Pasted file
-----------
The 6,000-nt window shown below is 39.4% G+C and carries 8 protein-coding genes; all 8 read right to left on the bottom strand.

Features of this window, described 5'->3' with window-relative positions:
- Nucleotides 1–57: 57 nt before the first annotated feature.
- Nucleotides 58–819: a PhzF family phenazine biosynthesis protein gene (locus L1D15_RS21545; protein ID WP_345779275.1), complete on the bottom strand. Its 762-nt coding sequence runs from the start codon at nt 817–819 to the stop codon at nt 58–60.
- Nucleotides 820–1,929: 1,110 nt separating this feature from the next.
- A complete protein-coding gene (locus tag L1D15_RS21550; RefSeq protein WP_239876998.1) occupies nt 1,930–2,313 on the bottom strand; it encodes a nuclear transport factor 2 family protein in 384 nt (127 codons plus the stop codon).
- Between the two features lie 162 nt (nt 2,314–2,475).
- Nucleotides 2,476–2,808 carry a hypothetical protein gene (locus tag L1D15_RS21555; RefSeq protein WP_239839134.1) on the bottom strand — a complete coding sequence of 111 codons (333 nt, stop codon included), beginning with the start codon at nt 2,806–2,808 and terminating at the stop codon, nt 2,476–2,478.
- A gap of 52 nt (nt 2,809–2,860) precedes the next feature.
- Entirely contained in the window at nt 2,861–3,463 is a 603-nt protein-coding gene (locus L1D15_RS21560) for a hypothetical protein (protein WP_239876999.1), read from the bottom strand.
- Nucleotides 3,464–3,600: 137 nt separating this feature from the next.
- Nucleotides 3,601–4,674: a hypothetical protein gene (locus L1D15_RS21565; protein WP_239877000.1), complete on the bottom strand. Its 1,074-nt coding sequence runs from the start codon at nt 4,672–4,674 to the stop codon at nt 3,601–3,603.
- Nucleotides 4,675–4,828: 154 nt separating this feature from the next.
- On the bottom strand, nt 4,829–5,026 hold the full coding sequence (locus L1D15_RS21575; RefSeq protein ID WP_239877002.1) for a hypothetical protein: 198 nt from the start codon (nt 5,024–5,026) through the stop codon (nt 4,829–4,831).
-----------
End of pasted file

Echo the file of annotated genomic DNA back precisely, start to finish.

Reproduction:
The 6,000-nt window shown below is 39.4% G+C and carries 8 protein-coding genes; all 8 read right to left on the bottom strand.

Features of this window, described 5'->3' with window-relative positions:
- Nucleotides 1–57: 57 nt before the first annotated feature.
- Nucleotides 58–819: a PhzF family phenazine biosynthesis protein gene (locus L1D15_RS21545; protein ID WP_345779275.1), complete on the bottom strand. Its 762-nt coding sequence runs from the start codon at nt 817–819 to the stop codon at nt 58–60.
- Nucleotides 820–1,929: 1,110 nt separating this feature from the next.
- A complete protein-coding gene (locus tag L1D15_RS21550; RefSeq protein WP_239876998.1) occupies nt 1,930–2,313 on the bottom strand; it encodes a nuclear transport factor 2 family protein in 384 nt (127 codons plus the stop codon).
- Between the two features lie 162 nt (nt 2,314–2,475).
- Nucleotides 2,476–2,808 carry a hypothetical protein gene (locus tag L1D15_RS21555; RefSeq protein WP_239839134.1) on the bottom strand — a complete coding sequence of 111 codons (333 nt, stop codon included), beginning with the start codon at nt 2,806–2,808 and terminating at the stop codon, nt 2,476–2,478.
- A gap of 52 nt (nt 2,809–2,860) precedes the next feature.
- Entirely contained in the window at nt 2,861–3,463 is a 603-nt protein-coding gene (locus L1D15_RS21560) for a hypothetical protein (protein WP_239876999.1), read from the bottom strand.
- Nucleotides 3,464–3,600: 137 nt separating this feature from the next.
- Nucleotides 3,601–4,674: a hypothetical protein gene (locus L1D15_RS21565; protein WP_239877000.1), complete on the bottom strand. Its 1,074-nt coding sequence runs from the start codon at nt 4,672–4,674 to the stop codon at nt 3,601–3,603.
- Nucleotides 4,675–4,828: 154 nt separating this feature from the next.
- On the bottom strand, nt 4,829–5,026 hold the full coding sequence (locus L1D15_RS21575; RefSeq protein ID WP_239877002.1) for a hypothetical protein: 198 nt from the start codon (nt 5,024–5,026) through the stop codon (nt 4,829–4,831).